Second, the Mexican groups have responded with training a military elite so there should not be any surprise when the Mexican groups use them. The Sinaloa Cartel (with its armed wing known as Gente Nueva) and the less traditional group – The Zetas – are now atomized structures that know how to operate as cells of no greater than six members and under codes of violence never before seen in organized crime groups. What is certain is that the Mexican groups would have an initial disadvantage – from operating in Central America – because of not knowing the land, but they could still respond with some devastating acts.
I have three concerns:
- Whoever designs the new strategy must not forget that they are dealing with criminal groups (the Mexican cartels) who are accustomed to punishing the civilian population (remember the burning of the Casino Royale in Monterrey, with people inside.)
- Central America could very well be the testing ground for Mexican criminal groups – that are now copying their subversive training – to do things that they could not do in Mexico. Remember that the current Zetas received their training from the original GAFES [the Mexican military’s black operations force] who deserted from the Mexican Army. That also means that they are capable of operations with explosives and may try bomb attacks. Will Central America become the “little school” for Mexico’s narco terrorists?
- Mexico’s military officers – today – work under a degree of stress and paranoia. The same thing is happening with the drug traffickers. In conclusion: the abuses against the civilian population result from two armies in conflict. Mexican groups will import people with experience of war in Central America as a response to militarization. These imports will tend to injure the civilian population (for reasons of war or for pleasure).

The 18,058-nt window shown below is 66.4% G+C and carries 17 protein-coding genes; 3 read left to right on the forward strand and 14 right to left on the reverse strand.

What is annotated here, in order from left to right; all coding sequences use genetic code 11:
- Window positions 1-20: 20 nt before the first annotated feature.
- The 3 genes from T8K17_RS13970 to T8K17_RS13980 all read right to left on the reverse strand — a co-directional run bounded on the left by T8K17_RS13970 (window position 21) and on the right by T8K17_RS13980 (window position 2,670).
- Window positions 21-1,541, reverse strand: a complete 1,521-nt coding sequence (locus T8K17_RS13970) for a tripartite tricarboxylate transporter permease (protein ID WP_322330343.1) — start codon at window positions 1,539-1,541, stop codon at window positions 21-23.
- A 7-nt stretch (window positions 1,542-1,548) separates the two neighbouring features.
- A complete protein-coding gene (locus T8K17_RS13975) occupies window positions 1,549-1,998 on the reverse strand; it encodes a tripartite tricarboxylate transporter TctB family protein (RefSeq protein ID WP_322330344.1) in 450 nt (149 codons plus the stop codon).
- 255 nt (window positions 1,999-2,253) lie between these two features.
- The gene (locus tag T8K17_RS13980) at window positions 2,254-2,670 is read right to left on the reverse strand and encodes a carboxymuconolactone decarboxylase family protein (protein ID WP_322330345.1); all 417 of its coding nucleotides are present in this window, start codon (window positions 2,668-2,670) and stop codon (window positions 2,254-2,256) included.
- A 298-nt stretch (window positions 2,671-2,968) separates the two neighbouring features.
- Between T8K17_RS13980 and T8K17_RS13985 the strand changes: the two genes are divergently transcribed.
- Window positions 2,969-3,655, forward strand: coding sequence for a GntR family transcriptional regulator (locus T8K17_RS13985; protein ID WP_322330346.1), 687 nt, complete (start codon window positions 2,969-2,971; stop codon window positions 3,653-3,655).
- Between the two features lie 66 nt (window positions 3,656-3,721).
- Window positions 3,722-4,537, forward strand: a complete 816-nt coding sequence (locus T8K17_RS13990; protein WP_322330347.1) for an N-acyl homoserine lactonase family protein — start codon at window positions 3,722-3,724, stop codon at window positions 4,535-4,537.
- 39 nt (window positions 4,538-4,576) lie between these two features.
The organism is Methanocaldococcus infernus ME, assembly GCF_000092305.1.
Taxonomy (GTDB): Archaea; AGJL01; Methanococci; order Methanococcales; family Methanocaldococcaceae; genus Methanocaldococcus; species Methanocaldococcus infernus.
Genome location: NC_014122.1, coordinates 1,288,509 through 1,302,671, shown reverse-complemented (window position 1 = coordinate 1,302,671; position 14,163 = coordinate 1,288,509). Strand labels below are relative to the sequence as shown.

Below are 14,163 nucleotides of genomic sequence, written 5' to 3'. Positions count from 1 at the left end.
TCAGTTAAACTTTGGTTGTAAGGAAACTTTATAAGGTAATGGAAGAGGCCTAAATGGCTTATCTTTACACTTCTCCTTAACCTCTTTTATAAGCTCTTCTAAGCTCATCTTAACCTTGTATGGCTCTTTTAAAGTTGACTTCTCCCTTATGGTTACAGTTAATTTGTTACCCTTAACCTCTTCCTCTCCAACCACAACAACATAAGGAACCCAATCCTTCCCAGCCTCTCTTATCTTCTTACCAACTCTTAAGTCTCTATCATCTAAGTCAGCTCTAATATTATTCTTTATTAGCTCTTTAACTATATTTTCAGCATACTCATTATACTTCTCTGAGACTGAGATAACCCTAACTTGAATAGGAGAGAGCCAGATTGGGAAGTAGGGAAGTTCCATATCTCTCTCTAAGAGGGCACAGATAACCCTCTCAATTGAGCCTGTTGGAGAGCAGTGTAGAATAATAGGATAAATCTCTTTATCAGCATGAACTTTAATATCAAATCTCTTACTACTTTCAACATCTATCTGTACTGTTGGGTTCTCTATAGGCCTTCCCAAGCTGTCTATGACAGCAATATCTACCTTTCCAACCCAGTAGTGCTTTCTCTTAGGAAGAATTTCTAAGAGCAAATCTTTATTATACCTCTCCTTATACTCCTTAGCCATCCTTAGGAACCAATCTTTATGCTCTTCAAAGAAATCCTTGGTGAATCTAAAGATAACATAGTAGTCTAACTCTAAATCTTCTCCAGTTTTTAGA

The Central American states can militarize the attack on drugs but no state can totally protect the civilian population. Militarization is easy but cleansing the prosecutors’ offices and prosecuting the financial officers belonging to the Zetas, Sinaloa and Gulf Cartels operating in Guatemala and El Salvador is a difficult task. It is going to reveal the collusion between the financial sector and businessmen with the narco. For the state, militarization is easy. But the militarization of “rascals” will produce legions of terror that nobody will be able to stop. That’s Mexico’s great lesson.
David Martínez-Amador teaches courses about organized crime in universities throughout Central America. He has published articles with InsightCrime and writes a regular column for Guatemala’s Plaza Pública. This article was first published by El Faro on 15 April 2012 under the title, “La lección mexicana: la otra militarización,” available at: http://www.salanegra.elfaro.net/es/201204/opinion/8277/La-lecci%C3%B3n-mexicana-la-otra-militarizaci%C3%B3n.htm.
Translator Patrick Timmons is a human rights investigator and journalist. He edits the Mexican Journalism Translation Project (MxJTP), a quality selection of Spanish-language journalism about Latin America rendered into English. Follow him on Twitter @patricktimmons. The MxJTP has a Facebook page: like it, here.